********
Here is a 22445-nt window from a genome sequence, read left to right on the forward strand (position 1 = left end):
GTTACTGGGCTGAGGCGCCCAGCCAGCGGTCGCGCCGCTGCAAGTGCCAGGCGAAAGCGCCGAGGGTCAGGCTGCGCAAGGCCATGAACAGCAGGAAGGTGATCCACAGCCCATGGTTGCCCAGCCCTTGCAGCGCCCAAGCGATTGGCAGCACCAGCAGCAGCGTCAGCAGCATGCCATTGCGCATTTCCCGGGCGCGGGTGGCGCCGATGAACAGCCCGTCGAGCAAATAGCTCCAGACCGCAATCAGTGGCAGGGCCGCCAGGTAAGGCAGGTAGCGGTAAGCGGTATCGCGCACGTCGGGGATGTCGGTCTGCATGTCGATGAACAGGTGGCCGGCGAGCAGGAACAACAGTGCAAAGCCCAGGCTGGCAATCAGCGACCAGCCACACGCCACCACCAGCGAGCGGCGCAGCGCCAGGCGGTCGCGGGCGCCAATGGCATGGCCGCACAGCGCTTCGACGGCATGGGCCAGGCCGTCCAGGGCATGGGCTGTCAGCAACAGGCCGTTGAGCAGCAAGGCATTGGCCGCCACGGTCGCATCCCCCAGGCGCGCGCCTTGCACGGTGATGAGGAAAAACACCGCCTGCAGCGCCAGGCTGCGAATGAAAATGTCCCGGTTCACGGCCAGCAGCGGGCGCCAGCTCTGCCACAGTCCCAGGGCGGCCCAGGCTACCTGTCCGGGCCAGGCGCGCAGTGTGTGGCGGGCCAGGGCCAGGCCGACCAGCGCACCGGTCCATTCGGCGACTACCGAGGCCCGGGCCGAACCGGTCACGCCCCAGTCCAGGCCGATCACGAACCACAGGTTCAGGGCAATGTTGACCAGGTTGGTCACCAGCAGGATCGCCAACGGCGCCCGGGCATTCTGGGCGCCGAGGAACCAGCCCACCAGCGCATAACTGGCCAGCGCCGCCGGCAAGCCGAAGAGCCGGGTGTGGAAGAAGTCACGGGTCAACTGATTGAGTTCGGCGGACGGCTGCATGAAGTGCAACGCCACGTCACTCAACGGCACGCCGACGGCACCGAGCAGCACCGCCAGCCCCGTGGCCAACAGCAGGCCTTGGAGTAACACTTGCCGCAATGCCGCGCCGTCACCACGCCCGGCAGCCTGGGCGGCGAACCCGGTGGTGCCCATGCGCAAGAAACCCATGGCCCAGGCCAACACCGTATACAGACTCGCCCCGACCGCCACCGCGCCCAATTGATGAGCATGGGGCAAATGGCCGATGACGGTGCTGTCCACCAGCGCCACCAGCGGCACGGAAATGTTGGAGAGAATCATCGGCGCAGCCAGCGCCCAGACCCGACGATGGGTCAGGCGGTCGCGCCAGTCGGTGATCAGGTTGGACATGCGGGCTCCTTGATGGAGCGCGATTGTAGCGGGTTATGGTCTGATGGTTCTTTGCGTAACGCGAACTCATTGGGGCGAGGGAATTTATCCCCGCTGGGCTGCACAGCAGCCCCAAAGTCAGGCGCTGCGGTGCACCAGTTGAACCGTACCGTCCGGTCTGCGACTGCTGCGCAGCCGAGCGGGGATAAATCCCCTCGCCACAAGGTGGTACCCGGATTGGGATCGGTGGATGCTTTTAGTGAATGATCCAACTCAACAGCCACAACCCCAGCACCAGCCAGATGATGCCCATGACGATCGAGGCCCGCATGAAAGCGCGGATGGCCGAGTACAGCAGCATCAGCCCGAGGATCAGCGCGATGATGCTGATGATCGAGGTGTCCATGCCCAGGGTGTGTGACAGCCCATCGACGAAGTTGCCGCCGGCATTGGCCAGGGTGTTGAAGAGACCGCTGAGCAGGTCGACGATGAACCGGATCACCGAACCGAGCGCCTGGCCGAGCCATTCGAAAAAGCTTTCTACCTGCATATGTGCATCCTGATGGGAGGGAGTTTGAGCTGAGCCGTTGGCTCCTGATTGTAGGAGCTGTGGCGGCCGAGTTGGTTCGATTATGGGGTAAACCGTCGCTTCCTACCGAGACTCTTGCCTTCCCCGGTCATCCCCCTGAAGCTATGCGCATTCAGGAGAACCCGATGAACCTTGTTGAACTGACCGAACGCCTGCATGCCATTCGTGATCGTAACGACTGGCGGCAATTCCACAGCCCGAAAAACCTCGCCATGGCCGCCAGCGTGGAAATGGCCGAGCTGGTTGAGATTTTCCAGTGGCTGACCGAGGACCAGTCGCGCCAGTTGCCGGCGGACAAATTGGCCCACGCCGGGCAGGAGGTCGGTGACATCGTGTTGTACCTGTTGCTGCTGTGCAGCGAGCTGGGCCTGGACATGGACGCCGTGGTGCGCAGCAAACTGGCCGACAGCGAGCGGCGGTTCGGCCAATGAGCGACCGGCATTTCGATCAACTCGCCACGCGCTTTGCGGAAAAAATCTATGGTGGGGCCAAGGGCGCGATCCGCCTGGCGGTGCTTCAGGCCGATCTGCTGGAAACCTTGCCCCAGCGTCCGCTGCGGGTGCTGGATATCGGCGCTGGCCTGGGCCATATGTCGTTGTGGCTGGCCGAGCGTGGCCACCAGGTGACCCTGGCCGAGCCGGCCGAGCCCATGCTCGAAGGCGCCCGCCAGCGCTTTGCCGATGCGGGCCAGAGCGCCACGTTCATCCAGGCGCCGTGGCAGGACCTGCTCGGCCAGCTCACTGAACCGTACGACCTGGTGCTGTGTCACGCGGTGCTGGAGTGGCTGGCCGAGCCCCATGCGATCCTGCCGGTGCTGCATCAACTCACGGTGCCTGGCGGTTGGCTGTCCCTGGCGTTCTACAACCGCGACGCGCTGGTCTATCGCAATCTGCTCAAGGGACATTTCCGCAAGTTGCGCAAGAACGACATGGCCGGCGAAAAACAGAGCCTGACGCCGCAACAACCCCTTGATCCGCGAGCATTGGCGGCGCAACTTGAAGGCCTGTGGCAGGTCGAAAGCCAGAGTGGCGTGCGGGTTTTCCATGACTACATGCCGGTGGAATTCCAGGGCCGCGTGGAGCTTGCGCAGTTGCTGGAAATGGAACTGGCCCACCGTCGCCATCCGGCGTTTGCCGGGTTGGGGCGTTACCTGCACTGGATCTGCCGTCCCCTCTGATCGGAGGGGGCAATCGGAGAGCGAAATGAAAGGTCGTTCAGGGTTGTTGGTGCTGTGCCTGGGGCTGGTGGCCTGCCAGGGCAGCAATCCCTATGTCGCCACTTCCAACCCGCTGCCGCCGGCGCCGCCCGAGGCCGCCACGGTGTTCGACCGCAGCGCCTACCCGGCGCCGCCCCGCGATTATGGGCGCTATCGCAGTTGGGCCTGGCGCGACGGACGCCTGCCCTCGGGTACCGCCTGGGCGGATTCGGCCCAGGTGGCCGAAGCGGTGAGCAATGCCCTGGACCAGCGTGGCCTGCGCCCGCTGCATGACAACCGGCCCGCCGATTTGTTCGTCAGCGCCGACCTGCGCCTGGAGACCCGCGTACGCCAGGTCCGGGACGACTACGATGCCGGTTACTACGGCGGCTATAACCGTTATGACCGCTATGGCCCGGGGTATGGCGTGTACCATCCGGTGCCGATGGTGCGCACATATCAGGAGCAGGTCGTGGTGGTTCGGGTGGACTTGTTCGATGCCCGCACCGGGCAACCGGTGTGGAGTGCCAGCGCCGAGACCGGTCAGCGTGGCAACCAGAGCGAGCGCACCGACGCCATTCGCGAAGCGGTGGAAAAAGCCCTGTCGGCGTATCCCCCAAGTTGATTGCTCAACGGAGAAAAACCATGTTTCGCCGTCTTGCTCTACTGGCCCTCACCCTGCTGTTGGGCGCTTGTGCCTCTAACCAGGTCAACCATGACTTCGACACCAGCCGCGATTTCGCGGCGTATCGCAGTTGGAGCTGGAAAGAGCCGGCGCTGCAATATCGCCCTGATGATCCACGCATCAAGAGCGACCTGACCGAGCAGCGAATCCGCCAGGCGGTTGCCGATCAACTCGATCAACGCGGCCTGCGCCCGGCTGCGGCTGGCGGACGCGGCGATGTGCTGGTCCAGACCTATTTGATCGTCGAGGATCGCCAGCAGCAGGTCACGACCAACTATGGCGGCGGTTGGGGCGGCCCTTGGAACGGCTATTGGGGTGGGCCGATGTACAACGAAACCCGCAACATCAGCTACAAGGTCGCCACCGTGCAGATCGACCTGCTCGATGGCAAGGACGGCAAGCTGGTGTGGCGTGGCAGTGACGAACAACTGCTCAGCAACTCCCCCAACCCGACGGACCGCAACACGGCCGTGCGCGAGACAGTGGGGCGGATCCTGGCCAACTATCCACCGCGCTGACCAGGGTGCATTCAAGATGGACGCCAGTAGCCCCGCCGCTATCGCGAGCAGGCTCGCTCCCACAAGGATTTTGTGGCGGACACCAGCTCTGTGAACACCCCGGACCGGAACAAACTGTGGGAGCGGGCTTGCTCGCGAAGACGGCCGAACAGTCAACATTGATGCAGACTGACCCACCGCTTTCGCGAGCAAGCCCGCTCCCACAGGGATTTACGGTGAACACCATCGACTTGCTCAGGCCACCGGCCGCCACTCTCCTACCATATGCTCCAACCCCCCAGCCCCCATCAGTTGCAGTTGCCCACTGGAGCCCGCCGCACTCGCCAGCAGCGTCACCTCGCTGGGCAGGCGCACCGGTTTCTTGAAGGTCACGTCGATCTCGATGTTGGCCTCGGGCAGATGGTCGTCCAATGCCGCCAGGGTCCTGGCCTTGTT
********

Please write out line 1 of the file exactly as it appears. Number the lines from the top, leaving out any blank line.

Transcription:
Here is a 22445-nt window from a genome sequence, read left to right on the forward strand (position 1 = left end):